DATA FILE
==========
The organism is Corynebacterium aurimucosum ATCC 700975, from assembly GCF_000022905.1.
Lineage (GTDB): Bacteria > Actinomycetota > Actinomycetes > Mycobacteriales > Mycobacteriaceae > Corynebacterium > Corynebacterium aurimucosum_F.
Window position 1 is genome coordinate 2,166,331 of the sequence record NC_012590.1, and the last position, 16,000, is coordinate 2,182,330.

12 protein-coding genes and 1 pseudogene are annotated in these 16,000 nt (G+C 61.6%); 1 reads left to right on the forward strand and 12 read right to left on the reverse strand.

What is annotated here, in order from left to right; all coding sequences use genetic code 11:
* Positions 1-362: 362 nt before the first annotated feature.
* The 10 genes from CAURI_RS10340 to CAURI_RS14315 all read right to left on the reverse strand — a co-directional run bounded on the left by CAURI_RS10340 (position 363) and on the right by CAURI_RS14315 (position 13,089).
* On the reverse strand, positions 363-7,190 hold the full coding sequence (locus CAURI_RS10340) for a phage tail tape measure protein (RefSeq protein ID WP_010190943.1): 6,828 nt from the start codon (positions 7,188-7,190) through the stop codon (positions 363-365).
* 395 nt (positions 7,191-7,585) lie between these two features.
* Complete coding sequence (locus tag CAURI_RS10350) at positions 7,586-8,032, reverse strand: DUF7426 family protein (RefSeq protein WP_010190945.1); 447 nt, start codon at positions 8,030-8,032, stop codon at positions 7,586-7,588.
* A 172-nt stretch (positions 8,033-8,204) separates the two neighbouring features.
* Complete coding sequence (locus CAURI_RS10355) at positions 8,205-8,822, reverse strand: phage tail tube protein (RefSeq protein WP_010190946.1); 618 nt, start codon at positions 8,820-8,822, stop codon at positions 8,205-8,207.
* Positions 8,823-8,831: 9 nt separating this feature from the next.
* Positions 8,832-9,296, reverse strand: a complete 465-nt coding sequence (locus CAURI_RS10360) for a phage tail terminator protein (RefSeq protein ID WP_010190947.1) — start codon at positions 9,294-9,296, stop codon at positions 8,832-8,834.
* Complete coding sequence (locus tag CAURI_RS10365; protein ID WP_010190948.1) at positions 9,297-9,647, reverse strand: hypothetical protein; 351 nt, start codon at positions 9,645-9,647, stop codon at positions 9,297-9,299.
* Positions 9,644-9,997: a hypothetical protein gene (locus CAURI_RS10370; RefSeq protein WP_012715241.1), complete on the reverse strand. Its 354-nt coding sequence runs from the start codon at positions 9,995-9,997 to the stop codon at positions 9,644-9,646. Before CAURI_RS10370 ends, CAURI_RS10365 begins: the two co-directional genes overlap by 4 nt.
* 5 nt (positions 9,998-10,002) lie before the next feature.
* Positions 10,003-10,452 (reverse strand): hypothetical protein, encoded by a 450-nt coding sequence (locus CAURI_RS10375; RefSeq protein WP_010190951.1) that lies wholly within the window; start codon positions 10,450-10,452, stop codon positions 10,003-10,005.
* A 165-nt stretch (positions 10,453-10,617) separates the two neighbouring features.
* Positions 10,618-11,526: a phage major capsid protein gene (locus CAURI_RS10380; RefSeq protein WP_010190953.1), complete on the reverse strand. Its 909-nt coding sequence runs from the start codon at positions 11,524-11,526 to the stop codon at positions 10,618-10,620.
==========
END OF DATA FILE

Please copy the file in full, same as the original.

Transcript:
The organism is Corynebacterium aurimucosum ATCC 700975, from assembly GCF_000022905.1.
Lineage (GTDB): Bacteria > Actinomycetota > Actinomycetes > Mycobacteriales > Mycobacteriaceae > Corynebacterium > Corynebacterium aurimucosum_F.
Window position 1 is genome coordinate 2,166,331 of the sequence record NC_012590.1, and the last position, 16,000, is coordinate 2,182,330.

12 protein-coding genes and 1 pseudogene are annotated in these 16,000 nt (G+C 61.6%); 1 reads left to right on the forward strand and 12 read right to left on the reverse strand.

What is annotated here, in order from left to right; all coding sequences use genetic code 11:
* Positions 1-362: 362 nt before the first annotated feature.
* The 10 genes from CAURI_RS10340 to CAURI_RS14315 all read right to left on the reverse strand — a co-directional run bounded on the left by CAURI_RS10340 (position 363) and on the right by CAURI_RS14315 (position 13,089).
* On the reverse strand, positions 363-7,190 hold the full coding sequence (locus CAURI_RS10340) for a phage tail tape measure protein (RefSeq protein ID WP_010190943.1): 6,828 nt from the start codon (positions 7,188-7,190) through the stop codon (positions 363-365).
* 395 nt (positions 7,191-7,585) lie between these two features.
* Complete coding sequence (locus tag CAURI_RS10350) at positions 7,586-8,032, reverse strand: DUF7426 family protein (RefSeq protein WP_010190945.1); 447 nt, start codon at positions 8,030-8,032, stop codon at positions 7,586-7,588.
* A 172-nt stretch (positions 8,033-8,204) separates the two neighbouring features.
* Complete coding sequence (locus CAURI_RS10355) at positions 8,205-8,822, reverse strand: phage tail tube protein (RefSeq protein WP_010190946.1); 618 nt, start codon at positions 8,820-8,822, stop codon at positions 8,205-8,207.
* Positions 8,823-8,831: 9 nt separating this feature from the next.
* Positions 8,832-9,296, reverse strand: a complete 465-nt coding sequence (locus CAURI_RS10360) for a phage tail terminator protein (RefSeq protein ID WP_010190947.1) — start codon at positions 9,294-9,296, stop codon at positions 8,832-8,834.
* Complete coding sequence (locus tag CAURI_RS10365; protein ID WP_010190948.1) at positions 9,297-9,647, reverse strand: hypothetical protein; 351 nt, start codon at positions 9,645-9,647, stop codon at positions 9,297-9,299.
* Positions 9,644-9,997: a hypothetical protein gene (locus CAURI_RS10370; RefSeq protein WP_012715241.1), complete on the reverse strand. Its 354-nt coding sequence runs from the start codon at positions 9,995-9,997 to the stop codon at positions 9,644-9,646. Before CAURI_RS10370 ends, CAURI_RS10365 begins: the two co-directional genes overlap by 4 nt.
* 5 nt (positions 9,998-10,002) lie before the next feature.
* Positions 10,003-10,452 (reverse strand): hypothetical protein, encoded by a 450-nt coding sequence (locus CAURI_RS10375; RefSeq protein WP_010190951.1) that lies wholly within the window; start codon positions 10,450-10,452, stop codon positions 10,003-10,005.
* A 165-nt stretch (positions 10,453-10,617) separates the two neighbouring features.
* Positions 10,618-11,526: a phage major capsid protein gene (locus CAURI_RS10380; RefSeq protein WP_010190953.1), complete on the reverse strand. Its 909-nt coding sequence runs from the start codon at positions 11,524-11,526 to the stop codon at positions 10,618-10,620.